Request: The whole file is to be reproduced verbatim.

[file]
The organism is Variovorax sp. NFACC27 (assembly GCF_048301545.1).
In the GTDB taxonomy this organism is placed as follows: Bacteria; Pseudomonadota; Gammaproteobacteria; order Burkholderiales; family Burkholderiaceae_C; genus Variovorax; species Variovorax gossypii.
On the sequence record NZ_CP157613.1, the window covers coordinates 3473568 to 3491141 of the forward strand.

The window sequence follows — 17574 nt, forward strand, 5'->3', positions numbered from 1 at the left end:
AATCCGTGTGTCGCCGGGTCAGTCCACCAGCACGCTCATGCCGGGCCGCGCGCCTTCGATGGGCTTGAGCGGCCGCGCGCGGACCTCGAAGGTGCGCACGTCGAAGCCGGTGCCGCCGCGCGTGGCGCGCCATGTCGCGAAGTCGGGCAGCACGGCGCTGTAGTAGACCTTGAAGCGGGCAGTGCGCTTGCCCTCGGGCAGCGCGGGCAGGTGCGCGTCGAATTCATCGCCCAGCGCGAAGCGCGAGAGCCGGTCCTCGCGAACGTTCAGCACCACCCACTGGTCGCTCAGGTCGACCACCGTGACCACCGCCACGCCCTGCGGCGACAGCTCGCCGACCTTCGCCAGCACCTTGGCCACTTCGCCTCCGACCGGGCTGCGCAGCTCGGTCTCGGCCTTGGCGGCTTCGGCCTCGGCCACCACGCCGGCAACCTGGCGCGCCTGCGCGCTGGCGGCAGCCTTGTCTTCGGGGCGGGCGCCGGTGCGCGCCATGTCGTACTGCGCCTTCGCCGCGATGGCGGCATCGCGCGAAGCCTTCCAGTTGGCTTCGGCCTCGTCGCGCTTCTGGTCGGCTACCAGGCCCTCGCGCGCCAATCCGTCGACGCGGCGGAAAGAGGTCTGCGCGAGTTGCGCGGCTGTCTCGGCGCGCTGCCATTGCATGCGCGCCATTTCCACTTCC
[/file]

The organism is Variovorax sp. NFACC27 (assembly GCF_048301545.1).
In the GTDB taxonomy this organism is placed as follows: Bacteria; Pseudomonadota; Gammaproteobacteria; order Burkholderiales; family Burkholderiaceae_C; genus Variovorax; species Variovorax gossypii.
On the sequence record NZ_CP157613.1, the window covers coordinates 3473568 to 3491141 of the forward strand.

The window sequence follows — 17574 nt, forward strand, 5'->3', positions numbered from 1 at the left end:
AATCCGTGTGTCGCCGGGTCAGTCCACCAGCACGCTCATGCCGGGCCGCGCGCCTTCGATGGGCTTGAGCGGCCGCGCGCGGACCTCGAAGGTGCGCACGTCGAAGCCGGTGCCGCCGCGCGTGGCGCGCCATGTCGCGAAGTCGGGCAGCACGGCGCTGTAGTAGACCTTGAAGCGGGCAGTGCGCTTGCCCTCGGGCAGCGCGGGCAGGTGCGCGTCGAATTCATCGCCCAGCGCGAAGCGCGAGAGCCGGTCCTCGCGAACGTTCAGCACCACCCACTGGTCGCTCAGGTCGACCACCGTGACCACCGCCACGCCCTGCGGCGACAGCTCGCCGACCTTCGCCAGCACCTTGGCCACTTCGCCTCCGACCGGGCTGCGCAGCTCGGTCTCGGCCTTGGCGGCTTCGGCCTCGGCCACCACGCCGGCAACCTGGCGCGCCTGCGCGCTGGCGGCAGCCTTGTCTTCGGGGCGGGCGCCGGTGCGCGCCATGTCGTACTGCGCCTTCGCCGCGATGGCGGCATCGCGCGAAGCCTTCCAGTTGGCTTCGGCCTCGTCGCGCTTCTGGTCGGCTACCAGGCCCTCGCGCGCCAATCCGTCGACGCGGCGGAAAGAGGTCTGCGCGAGTTGCGCGGCTGTCTCGGCGCGCTGCCATTGCATGCGCGCCATTTCCACTTCC